Compare Aquent vs Capital One BETASee how working at Aquent vs. Capital One compares on a variety of workplace factors. By comparing employers on employee ratings, salaries, reviews, pros/cons, job openings and more, you'll feel one step ahead of the rest. All salaries and reviews are posted by employees working at Aquent vs. Capital One. Learn more about each company and apply to jobs near you.
- Aquent scored higher in 5 areas: Overall Rating, Work-life balance, Senior Management, % Recommend to a friend and Positive Business Outlook.
- Capital One scored higher in 2 areas: Compensation & Benefits and CEO Approval.
- Both tied in 2 areas: Career Opportunities and Culture & Values.
What Employees Say
- Capital One had 1,254 more reviews than Aquent that mentioned "Work life balance" as a Pro.
- Capital One had 828 more reviews than Aquent that mentioned "Great benefits" as a Pro.
- "No paid" was the most mentioned Con at Aquent.
- "Performance management" was the most mentioned Con at Capital One.
I have been working at Aquent full-time for less than a year
Good support and a great group of people who are extremely professional but value work life balance. There is a feeling of security.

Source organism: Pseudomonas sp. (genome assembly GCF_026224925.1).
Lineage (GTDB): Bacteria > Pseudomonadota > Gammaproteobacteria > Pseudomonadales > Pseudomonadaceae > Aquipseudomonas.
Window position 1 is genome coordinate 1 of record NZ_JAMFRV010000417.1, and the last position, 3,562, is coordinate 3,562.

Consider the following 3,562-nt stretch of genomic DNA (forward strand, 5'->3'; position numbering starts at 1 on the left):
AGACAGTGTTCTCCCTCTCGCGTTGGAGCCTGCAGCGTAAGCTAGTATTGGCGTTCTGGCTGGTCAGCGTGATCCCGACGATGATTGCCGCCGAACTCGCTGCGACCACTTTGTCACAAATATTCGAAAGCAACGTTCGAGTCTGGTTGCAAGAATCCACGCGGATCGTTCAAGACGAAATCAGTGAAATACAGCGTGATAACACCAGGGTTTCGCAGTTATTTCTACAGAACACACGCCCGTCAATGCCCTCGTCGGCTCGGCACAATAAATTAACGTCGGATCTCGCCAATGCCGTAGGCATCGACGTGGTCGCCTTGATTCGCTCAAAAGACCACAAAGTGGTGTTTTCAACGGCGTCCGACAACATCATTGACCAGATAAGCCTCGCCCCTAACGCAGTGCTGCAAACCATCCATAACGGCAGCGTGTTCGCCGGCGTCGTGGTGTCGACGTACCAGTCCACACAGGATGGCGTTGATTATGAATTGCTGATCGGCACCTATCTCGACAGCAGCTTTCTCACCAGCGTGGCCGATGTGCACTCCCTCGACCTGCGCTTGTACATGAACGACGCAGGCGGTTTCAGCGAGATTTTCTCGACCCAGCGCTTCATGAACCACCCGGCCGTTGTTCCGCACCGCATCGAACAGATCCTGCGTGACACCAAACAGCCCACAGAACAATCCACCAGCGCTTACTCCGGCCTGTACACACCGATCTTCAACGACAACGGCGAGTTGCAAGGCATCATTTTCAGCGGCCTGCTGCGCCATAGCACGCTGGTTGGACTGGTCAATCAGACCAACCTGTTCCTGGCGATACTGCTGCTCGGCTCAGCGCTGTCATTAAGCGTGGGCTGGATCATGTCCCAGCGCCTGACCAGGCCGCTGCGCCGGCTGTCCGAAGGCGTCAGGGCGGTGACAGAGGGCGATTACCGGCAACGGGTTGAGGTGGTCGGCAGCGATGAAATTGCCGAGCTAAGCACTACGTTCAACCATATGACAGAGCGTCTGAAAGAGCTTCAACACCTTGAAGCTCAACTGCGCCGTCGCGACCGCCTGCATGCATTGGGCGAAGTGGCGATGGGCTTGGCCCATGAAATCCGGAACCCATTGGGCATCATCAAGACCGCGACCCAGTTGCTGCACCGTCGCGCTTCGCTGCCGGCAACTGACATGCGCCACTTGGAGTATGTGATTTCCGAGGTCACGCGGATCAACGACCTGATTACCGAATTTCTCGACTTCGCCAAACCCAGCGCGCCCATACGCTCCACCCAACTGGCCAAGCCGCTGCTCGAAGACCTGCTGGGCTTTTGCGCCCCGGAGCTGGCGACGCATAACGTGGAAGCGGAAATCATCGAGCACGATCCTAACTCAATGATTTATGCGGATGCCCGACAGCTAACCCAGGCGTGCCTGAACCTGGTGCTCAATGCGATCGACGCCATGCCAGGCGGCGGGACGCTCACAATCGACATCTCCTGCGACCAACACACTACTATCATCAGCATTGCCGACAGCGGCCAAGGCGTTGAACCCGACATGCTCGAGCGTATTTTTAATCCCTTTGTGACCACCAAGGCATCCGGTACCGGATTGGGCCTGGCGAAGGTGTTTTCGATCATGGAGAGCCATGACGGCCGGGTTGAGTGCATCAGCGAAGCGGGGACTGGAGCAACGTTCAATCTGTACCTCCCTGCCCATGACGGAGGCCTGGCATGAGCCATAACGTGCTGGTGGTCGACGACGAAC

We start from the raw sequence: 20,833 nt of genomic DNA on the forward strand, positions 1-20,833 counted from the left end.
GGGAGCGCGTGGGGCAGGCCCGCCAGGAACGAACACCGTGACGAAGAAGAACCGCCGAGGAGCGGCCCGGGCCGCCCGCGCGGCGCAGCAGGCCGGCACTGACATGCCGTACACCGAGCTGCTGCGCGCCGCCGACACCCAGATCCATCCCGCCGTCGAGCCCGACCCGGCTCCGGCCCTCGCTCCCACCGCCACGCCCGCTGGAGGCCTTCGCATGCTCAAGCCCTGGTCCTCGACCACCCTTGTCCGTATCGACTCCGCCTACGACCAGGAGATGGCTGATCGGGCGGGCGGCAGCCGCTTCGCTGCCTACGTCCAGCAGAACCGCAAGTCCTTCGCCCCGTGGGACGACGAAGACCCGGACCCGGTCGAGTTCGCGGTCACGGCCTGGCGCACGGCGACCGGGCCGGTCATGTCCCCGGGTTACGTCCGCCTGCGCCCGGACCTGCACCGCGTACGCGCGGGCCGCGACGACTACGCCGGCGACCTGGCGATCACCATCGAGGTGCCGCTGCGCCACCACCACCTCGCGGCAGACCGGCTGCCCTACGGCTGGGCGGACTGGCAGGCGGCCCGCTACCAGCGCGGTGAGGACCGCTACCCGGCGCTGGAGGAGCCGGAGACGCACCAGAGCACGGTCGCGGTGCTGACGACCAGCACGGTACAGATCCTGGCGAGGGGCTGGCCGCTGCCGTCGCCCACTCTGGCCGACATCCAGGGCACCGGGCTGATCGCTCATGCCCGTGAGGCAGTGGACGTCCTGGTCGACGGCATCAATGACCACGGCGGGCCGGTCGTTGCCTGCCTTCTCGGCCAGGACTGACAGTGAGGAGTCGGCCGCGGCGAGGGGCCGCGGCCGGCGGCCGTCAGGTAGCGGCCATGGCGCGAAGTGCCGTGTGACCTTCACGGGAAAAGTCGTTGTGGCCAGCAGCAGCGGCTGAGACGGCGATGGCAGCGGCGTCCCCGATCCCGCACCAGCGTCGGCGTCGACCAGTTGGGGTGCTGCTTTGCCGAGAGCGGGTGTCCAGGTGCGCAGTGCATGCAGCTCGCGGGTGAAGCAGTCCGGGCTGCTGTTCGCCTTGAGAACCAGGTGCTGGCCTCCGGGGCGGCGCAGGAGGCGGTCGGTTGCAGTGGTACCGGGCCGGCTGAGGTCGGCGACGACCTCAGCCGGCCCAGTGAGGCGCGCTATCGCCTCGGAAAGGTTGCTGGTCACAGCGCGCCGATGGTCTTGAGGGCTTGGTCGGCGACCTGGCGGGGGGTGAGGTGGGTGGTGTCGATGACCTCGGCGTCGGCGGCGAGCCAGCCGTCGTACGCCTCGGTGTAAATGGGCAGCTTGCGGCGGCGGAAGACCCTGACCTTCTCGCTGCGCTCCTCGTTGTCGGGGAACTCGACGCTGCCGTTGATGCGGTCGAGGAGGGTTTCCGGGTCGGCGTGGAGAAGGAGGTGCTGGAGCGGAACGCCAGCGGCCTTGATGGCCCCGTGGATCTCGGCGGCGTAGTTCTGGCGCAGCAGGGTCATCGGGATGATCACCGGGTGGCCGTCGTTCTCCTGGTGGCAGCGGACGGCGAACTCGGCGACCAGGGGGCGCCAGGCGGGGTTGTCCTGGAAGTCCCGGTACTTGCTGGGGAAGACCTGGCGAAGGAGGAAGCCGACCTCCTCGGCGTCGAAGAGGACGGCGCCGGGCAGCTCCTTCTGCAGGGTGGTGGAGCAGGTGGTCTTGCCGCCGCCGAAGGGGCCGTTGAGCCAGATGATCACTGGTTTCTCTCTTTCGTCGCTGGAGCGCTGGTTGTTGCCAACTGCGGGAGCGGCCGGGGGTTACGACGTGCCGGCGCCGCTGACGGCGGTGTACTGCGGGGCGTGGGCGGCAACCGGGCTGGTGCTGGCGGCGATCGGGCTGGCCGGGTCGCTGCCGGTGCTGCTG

Training was a little rocky at times, wish there was more PTO
I worked at Capital One full-time for more than 5 years
True customer focus through all levels of management. Everyone is collaborating with the customers' best interests at heart. As a product manager I got to partner with designers, business analysts,... data engineers, and of course my tech teams of 4-7 software engineers. Auto loans is organized into "experiences," each focused on a different phase of the customer's journey, and product managers get a high level of autonomy to develop new features and improve processes. My projects were engaging. People across job families were engaged in their work, smart, collaborative, and really nice. Also we're a good mix of a tech company and a bank: product and technology are at the focus of the company, but you still get banking holidays and log out at 5pm every day. I was in auto loans in the Plano campus.
There is a high level of change: I had 5 managers in the last 12 months. That's higher than average, but everyone seems to change managers at least once a year if not twice; either because the... manager gets moved to a different team or because you do. My projects tended to get changed frequently as well: partway through a project, leadership would change the objective and ask us to focus on a different goal, abruptly stopping a 6- or 12-month project halfway through without us delivering anything. That happened enough to my projects and other product managers' to become a pattern. This all combines to a frustrating level of change when you have really interesting projects and would love to get them out to customers. My advice would be to start coding an MVP as quickly as possible so you can at least deliver something before priorities shift.